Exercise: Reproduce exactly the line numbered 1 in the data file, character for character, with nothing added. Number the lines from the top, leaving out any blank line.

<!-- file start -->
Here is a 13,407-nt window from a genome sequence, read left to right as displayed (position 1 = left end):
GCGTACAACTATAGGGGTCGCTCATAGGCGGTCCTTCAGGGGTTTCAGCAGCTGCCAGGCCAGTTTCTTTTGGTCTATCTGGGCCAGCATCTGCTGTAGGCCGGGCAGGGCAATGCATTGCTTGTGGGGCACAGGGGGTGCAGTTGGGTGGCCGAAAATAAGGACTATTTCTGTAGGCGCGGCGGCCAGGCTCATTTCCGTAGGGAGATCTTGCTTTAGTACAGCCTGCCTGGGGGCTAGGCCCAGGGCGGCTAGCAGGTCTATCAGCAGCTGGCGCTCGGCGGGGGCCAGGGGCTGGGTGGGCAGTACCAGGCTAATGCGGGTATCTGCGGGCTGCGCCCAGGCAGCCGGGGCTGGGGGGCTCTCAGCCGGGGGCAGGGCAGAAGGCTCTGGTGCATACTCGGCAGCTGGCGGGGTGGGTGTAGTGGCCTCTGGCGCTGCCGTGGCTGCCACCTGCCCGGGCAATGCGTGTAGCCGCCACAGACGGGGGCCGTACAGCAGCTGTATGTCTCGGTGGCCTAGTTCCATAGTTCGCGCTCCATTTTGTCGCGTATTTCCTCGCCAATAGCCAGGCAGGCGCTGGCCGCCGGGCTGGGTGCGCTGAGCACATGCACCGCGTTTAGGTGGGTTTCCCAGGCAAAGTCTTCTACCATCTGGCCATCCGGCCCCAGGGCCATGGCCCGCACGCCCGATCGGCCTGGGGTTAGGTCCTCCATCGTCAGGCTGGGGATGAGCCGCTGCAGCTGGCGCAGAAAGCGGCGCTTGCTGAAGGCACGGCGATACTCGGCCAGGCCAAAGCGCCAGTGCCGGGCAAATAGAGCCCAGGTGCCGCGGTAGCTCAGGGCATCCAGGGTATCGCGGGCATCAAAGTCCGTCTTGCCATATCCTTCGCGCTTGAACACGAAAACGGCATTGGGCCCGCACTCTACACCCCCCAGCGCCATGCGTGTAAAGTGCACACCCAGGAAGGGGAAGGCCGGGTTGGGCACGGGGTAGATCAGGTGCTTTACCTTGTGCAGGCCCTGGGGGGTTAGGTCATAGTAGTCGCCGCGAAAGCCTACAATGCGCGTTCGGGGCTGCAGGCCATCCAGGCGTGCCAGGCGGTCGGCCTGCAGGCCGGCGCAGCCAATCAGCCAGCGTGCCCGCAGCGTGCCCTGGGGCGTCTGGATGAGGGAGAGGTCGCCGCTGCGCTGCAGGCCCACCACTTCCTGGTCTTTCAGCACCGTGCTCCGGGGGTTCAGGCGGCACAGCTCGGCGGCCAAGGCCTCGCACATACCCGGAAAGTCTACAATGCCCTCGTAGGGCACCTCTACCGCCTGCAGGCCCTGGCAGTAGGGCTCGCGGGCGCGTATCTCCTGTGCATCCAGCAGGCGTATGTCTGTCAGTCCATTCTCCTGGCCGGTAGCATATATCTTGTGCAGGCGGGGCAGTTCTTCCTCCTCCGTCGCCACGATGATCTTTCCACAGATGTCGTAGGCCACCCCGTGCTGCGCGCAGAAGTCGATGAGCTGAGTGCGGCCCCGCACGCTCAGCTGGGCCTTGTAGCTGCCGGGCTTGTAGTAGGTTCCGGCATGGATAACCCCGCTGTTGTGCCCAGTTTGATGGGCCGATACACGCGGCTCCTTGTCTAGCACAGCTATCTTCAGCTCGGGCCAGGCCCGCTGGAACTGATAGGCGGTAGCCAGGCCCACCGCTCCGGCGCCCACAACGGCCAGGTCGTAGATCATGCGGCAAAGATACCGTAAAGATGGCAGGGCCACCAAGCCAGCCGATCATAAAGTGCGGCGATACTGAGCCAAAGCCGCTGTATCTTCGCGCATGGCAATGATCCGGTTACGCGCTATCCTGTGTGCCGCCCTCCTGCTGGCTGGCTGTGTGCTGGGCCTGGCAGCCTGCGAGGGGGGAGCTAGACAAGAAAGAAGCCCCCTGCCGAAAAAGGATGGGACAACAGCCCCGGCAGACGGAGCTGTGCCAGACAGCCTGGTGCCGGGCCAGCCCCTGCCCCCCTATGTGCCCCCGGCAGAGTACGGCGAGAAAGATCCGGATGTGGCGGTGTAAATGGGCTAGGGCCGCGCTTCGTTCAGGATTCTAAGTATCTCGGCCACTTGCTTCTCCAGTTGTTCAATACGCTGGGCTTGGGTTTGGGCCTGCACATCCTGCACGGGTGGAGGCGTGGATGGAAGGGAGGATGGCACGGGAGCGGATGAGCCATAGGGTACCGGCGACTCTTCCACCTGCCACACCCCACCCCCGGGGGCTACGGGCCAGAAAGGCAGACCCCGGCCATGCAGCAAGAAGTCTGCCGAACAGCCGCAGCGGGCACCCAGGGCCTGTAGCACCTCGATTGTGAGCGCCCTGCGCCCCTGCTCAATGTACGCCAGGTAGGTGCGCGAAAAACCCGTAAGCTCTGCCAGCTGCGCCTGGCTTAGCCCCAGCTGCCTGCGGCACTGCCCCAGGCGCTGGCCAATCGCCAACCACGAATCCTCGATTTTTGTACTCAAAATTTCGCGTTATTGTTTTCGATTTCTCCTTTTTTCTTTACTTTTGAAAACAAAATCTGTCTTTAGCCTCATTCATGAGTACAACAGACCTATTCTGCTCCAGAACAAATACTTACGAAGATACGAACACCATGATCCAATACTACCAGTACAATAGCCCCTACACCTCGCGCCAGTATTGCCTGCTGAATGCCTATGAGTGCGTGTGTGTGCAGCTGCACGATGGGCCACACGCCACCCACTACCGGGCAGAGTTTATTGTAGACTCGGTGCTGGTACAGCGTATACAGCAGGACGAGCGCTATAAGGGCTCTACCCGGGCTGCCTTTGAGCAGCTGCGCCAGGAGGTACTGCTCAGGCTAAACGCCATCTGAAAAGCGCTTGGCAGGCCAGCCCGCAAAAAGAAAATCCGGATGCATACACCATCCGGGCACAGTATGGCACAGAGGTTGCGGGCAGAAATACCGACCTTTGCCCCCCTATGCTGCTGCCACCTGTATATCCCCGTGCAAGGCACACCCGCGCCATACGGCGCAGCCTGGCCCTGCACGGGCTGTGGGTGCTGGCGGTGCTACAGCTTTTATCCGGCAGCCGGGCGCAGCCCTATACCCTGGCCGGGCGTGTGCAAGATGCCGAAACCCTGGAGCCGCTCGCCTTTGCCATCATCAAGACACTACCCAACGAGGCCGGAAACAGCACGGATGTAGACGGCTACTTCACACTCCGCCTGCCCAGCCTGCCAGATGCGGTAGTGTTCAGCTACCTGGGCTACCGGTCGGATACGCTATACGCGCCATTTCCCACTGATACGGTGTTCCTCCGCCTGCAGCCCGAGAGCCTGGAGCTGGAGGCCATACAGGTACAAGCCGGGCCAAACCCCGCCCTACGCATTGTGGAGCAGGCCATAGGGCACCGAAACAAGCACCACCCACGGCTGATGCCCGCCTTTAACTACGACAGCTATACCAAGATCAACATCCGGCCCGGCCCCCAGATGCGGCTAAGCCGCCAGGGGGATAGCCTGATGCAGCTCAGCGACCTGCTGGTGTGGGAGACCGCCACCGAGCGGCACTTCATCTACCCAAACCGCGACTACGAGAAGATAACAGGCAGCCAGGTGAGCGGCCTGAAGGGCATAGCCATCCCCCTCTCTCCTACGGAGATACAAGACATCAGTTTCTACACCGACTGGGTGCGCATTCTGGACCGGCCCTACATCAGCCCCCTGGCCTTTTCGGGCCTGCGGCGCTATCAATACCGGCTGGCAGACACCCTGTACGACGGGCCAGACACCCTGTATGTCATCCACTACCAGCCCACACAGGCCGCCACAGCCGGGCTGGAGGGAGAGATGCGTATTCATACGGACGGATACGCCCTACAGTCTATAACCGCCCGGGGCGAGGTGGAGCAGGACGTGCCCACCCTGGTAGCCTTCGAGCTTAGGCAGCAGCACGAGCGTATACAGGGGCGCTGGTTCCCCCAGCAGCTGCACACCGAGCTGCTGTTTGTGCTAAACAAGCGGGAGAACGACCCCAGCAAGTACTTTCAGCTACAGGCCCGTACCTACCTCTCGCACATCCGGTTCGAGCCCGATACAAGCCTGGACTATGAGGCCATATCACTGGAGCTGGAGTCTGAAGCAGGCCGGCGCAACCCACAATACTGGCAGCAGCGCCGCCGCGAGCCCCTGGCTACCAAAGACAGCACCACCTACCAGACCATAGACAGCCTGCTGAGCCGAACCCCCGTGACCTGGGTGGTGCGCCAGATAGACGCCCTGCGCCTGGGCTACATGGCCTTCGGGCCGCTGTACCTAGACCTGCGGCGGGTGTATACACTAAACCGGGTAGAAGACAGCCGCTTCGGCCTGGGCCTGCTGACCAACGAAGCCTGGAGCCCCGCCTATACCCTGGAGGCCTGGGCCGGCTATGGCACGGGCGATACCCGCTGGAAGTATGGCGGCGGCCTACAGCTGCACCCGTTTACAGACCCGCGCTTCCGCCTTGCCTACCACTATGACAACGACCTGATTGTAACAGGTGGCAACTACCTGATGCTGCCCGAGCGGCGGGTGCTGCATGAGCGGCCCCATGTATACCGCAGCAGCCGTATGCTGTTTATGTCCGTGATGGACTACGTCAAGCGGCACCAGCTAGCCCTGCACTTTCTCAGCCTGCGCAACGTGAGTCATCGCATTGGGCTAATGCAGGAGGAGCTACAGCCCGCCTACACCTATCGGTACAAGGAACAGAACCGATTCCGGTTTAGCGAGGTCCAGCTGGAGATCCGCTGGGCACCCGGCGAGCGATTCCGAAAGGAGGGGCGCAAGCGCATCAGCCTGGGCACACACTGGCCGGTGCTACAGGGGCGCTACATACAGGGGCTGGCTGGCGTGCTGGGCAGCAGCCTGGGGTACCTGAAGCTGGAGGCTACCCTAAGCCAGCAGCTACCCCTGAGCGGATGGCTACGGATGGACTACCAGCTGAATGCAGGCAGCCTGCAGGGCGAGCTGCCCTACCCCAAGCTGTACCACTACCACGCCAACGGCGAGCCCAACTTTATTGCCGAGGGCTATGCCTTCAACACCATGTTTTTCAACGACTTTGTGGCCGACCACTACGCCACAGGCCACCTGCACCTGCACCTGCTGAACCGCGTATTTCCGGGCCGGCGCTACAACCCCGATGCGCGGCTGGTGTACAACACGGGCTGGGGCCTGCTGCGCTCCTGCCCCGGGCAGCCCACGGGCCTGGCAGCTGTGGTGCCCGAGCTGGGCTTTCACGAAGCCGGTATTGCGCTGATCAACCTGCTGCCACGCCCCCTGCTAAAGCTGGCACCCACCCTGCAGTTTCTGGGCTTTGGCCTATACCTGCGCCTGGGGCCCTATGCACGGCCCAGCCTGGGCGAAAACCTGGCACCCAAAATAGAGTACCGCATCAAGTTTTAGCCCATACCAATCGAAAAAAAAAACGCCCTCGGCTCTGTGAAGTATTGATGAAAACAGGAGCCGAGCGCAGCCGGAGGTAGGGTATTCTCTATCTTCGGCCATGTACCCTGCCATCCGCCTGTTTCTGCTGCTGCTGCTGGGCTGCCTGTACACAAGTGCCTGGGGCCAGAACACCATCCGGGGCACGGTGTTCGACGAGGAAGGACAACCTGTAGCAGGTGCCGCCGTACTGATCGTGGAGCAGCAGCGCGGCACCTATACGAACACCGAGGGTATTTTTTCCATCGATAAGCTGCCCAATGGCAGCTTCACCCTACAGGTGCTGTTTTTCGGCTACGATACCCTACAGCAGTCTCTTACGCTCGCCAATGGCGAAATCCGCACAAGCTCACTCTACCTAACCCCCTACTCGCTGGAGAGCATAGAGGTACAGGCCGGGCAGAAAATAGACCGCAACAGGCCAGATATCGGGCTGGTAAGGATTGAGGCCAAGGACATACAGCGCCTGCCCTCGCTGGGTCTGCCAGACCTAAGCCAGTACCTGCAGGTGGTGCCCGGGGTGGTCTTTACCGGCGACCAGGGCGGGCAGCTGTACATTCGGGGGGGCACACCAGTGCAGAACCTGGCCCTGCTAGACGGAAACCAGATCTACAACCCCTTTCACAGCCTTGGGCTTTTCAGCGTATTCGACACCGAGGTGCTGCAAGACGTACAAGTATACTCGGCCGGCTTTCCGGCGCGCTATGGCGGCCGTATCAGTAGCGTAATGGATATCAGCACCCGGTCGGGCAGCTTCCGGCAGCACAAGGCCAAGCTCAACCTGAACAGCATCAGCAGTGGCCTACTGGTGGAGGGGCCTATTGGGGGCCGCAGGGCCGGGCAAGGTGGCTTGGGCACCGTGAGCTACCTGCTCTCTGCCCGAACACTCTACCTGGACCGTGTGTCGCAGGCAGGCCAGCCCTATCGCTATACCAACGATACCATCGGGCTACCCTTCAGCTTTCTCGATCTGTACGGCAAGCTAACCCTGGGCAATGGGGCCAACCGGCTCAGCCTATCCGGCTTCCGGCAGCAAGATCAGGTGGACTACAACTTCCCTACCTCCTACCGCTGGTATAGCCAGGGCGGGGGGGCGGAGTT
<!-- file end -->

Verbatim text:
Here is a 13,407-nt window from a genome sequence, read left to right as displayed (position 1 = left end):